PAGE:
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Air pollution linked to higher COVID-19 mortality rate, says Harvard University

A study by Harvard University has confirmed the link between areas with higher levels of air pollution and a higher mortality rate with COVID-19.

The study focuses on the US, but shows that a single-unit increase in particle pollution levels can impact COVID-19 death rates by as much as 15%.

US government scientists estimate that COVID-19 may kill between 100,000 and 240,000 Americans.

The majority of the pre-existing conditions that increase the risk of death for COVID-19 are the same diseases that are affected by long-term exposure to air pollution.

Harvard University investigated whether long-term average exposure to fine particulate matter (PM2.5) increases the risk of COVID-19 deaths in the US.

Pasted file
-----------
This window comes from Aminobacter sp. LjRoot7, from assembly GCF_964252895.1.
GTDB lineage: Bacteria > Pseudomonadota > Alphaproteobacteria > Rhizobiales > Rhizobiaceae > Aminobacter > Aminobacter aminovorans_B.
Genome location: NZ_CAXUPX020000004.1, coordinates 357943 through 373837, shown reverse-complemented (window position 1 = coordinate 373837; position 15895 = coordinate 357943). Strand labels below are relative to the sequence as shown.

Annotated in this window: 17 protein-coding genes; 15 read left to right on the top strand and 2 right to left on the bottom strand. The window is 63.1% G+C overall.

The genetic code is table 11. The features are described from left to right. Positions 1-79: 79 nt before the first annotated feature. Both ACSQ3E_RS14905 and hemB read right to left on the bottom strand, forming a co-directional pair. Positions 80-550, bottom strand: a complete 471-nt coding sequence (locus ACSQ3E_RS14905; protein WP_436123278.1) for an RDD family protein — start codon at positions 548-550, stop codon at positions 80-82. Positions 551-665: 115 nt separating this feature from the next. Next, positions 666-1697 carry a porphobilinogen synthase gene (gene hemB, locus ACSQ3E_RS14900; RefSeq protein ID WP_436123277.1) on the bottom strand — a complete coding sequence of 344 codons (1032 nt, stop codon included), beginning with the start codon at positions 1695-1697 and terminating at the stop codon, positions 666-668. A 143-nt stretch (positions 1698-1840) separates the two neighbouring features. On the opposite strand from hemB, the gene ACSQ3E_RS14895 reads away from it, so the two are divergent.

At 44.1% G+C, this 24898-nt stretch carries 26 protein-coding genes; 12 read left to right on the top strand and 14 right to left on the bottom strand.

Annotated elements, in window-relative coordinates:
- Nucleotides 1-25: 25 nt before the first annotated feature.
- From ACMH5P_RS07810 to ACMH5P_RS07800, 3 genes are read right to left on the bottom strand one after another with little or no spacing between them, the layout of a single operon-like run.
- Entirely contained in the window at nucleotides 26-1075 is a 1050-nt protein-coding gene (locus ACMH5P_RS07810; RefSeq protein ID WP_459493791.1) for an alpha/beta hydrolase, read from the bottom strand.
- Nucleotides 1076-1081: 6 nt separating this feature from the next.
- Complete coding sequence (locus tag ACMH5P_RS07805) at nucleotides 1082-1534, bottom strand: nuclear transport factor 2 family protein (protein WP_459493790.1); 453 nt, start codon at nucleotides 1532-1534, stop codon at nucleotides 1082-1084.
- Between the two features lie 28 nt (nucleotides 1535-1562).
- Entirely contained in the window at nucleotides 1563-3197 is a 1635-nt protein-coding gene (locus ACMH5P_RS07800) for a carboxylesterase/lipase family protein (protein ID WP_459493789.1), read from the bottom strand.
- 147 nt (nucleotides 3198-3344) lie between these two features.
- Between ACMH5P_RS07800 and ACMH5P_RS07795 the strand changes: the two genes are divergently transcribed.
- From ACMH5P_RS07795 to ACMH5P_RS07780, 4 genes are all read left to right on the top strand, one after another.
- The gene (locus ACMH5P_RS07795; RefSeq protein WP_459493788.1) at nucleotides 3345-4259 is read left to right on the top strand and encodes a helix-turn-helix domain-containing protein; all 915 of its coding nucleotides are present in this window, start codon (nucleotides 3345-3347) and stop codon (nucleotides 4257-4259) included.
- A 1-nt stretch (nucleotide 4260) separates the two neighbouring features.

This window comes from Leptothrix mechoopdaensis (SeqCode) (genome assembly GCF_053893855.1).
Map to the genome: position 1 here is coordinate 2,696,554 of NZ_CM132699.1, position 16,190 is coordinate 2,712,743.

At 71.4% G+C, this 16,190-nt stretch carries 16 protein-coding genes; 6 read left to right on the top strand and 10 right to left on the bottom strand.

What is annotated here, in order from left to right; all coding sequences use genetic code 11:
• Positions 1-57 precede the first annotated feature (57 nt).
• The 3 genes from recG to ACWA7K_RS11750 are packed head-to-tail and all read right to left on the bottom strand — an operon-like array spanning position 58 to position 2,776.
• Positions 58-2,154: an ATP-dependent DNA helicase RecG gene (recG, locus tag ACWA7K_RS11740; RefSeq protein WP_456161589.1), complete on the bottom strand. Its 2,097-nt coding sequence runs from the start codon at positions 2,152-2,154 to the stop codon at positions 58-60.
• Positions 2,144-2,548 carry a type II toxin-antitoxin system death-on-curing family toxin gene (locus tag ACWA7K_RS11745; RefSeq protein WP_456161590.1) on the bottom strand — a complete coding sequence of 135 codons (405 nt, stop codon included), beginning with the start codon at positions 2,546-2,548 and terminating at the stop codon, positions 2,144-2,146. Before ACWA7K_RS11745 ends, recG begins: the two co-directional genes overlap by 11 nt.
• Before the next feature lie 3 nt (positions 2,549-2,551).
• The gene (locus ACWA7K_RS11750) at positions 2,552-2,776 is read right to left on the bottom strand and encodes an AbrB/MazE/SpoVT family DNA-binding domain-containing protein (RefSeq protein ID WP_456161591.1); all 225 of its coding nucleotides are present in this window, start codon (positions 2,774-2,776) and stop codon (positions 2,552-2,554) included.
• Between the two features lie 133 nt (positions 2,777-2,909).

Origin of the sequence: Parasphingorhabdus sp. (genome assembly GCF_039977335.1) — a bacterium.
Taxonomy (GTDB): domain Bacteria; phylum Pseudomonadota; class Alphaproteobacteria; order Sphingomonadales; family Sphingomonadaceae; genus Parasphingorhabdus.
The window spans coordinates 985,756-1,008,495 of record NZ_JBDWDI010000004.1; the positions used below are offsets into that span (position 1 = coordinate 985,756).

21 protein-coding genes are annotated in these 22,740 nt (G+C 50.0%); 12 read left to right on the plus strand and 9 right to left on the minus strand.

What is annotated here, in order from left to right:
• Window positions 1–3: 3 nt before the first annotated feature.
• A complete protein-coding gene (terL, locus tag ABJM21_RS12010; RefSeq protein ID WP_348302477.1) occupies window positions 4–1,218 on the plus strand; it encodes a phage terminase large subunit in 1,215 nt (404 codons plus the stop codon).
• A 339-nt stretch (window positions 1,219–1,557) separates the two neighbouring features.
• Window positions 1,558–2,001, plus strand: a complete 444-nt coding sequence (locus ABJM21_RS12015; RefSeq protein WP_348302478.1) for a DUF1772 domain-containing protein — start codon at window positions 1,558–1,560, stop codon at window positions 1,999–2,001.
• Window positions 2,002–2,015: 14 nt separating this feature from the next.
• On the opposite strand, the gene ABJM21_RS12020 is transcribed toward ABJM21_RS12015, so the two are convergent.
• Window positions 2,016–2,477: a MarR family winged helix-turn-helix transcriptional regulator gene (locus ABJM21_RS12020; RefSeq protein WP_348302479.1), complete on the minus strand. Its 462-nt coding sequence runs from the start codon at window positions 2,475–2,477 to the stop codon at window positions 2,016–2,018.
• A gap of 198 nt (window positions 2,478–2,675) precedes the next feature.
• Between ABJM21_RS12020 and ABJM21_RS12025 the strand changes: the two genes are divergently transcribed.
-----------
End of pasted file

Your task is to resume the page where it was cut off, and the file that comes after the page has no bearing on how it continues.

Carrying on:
The study hypothesizes that because long-term exposure to PM2.5 adversely affects the respiratory and cardiovascular system, it can also exacerbate the severity of the COVID-19 infection symptoms and may increase the risk of death in COVID-19 patients. 

A statement from Harvard University said: “A small increase in long-term exposure to particulate matter leads to a large increase in COVID-19 death rate, with the magnitude of increase 20 times that observed for PM2.5 and all-cause mortality.

“The study results underscore the importance of continuing to enforce existing air pollution regulations to protect human health both during and after the COVID-19 crisis.”

The full study and data have been made publically available.



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